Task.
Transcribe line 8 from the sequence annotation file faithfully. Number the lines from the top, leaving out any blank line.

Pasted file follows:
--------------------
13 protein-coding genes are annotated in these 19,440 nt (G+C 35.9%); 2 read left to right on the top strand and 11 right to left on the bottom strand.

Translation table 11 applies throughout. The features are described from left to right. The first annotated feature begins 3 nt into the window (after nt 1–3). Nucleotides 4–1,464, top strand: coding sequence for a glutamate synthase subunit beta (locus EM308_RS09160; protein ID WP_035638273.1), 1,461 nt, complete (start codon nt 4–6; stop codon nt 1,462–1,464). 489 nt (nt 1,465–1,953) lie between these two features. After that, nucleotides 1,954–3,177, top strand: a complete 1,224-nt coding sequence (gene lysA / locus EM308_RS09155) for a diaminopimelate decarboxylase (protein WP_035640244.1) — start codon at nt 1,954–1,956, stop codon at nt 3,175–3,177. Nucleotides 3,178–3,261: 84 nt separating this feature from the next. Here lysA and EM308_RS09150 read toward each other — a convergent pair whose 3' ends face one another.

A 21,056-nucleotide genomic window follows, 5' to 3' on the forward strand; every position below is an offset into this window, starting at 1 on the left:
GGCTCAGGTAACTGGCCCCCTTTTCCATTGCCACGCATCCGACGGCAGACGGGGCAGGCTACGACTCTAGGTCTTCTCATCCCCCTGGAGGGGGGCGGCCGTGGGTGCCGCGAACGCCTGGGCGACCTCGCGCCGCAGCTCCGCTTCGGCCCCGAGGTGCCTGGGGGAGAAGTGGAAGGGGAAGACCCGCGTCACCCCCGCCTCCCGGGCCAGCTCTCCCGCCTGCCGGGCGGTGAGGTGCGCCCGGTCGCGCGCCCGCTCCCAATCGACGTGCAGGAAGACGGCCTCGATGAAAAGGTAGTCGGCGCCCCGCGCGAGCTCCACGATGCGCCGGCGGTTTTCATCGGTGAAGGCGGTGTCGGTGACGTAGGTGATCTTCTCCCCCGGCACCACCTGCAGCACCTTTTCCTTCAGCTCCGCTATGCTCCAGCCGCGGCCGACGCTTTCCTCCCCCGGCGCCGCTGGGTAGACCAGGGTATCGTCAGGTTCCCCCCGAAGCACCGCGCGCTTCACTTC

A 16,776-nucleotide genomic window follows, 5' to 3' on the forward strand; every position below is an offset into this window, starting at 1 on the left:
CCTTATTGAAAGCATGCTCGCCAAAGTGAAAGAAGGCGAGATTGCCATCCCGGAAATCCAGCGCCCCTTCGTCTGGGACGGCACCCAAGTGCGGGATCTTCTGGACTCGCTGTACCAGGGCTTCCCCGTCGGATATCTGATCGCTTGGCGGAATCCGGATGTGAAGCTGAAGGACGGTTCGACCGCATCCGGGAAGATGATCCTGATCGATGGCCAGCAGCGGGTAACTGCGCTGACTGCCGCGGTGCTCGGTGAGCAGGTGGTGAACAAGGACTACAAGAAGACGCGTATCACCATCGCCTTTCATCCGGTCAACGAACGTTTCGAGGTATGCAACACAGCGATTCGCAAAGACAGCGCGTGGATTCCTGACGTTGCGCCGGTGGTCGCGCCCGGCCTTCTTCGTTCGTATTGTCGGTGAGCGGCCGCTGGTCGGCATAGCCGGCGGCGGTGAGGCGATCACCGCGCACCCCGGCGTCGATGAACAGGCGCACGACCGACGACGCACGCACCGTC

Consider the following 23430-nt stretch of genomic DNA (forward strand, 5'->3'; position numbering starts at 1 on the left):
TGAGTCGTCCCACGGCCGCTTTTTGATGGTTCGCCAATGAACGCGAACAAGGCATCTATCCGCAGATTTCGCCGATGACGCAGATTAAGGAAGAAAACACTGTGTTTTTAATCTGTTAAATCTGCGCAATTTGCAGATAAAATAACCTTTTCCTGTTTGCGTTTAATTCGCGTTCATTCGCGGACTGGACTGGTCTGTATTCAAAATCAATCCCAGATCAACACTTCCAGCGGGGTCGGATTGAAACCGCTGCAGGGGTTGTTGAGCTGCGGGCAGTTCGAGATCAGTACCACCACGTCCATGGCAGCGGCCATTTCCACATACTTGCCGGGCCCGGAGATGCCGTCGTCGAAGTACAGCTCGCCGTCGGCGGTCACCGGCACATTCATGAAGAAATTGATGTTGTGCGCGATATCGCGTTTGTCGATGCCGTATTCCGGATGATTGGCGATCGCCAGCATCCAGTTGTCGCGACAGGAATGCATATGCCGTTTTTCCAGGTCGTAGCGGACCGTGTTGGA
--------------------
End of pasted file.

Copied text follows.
TGAGTCGTCCCACGGCCGCTTTTTGATGGTTCGCCAATGAACGCGAACAAGGCATCTATCCGCAGATTTCGCCGATGACGCAGATTAAGGAAGAAAACACTGTGTTTTTAATCTGTTAAATCTGCGCAATTTGCAGATAAAATAACCTTTTCCTGTTTGCGTTTAATTCGCGTTCATTCGCGGACTGGACTGGTCTGTATTCAAAATCAATCCCAGATCAACACTTCCAGCGGGGTCGGATTGAAACCGCTGCAGGGGTTGTTGAGCTGCGGGCAGTTCGAGATCAGTACCACCACGTCCATGGCAGCGGCCATTTCCACATACTTGCCGGGCCCGGAGATGCCGTCGTCGAAGTACAGCTCGCCGTCGGCGGTCACCGGCACATTCATGAAGAAATTGATGTTGTGCGCGATATCGCGTTTGTCGATGCCGTATTCCGGATGATTGGCGATCGCCAGCATCCAGTTGTCGCGACAGGAATGCATATGCCGTTTTTCCAGGTCGTAGCGGACCGTGTTGGA